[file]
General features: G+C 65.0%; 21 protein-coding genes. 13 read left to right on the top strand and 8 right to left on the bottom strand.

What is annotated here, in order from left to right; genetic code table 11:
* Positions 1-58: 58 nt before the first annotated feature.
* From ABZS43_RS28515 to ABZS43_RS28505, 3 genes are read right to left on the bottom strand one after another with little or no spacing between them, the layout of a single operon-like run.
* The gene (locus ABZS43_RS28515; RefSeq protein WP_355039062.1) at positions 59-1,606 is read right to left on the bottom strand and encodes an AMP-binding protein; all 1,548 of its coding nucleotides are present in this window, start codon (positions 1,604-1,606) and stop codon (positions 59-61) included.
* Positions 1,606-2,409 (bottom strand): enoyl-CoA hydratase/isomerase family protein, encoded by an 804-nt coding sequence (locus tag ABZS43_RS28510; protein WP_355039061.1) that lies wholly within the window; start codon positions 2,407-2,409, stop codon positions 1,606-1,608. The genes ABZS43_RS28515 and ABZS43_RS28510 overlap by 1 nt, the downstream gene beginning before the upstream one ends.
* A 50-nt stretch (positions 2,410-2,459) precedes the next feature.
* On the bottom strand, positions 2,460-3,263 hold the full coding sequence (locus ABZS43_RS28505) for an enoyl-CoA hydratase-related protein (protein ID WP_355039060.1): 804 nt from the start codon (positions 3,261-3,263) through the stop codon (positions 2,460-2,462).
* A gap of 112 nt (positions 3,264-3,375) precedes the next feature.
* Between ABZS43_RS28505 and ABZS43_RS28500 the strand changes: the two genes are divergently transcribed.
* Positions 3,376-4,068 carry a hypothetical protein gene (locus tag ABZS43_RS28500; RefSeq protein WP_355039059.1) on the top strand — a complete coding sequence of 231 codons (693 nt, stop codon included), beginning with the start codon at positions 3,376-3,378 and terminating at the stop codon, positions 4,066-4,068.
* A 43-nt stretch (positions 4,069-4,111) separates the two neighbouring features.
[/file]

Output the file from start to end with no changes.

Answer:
General features: G+C 65.0%; 21 protein-coding genes. 13 read left to right on the top strand and 8 right to left on the bottom strand.

What is annotated here, in order from left to right; genetic code table 11:
* Positions 1-58: 58 nt before the first annotated feature.
* From ABZS43_RS28515 to ABZS43_RS28505, 3 genes are read right to left on the bottom strand one after another with little or no spacing between them, the layout of a single operon-like run.
* The gene (locus ABZS43_RS28515; RefSeq protein WP_355039062.1) at positions 59-1,606 is read right to left on the bottom strand and encodes an AMP-binding protein; all 1,548 of its coding nucleotides are present in this window, start codon (positions 1,604-1,606) and stop codon (positions 59-61) included.
* Positions 1,606-2,409 (bottom strand): enoyl-CoA hydratase/isomerase family protein, encoded by an 804-nt coding sequence (locus tag ABZS43_RS28510; protein WP_355039061.1) that lies wholly within the window; start codon positions 2,407-2,409, stop codon positions 1,606-1,608. The genes ABZS43_RS28515 and ABZS43_RS28510 overlap by 1 nt, the downstream gene beginning before the upstream one ends.
* A 50-nt stretch (positions 2,410-2,459) precedes the next feature.
* On the bottom strand, positions 2,460-3,263 hold the full coding sequence (locus ABZS43_RS28505) for an enoyl-CoA hydratase-related protein (protein ID WP_355039060.1): 804 nt from the start codon (positions 3,261-3,263) through the stop codon (positions 2,460-2,462).
* A gap of 112 nt (positions 3,264-3,375) precedes the next feature.
* Between ABZS43_RS28505 and ABZS43_RS28500 the strand changes: the two genes are divergently transcribed.
* Positions 3,376-4,068 carry a hypothetical protein gene (locus tag ABZS43_RS28500; RefSeq protein WP_355039059.1) on the top strand — a complete coding sequence of 231 codons (693 nt, stop codon included), beginning with the start codon at positions 3,376-3,378 and terminating at the stop codon, positions 4,066-4,068.
* A 43-nt stretch (positions 4,069-4,111) separates the two neighbouring features.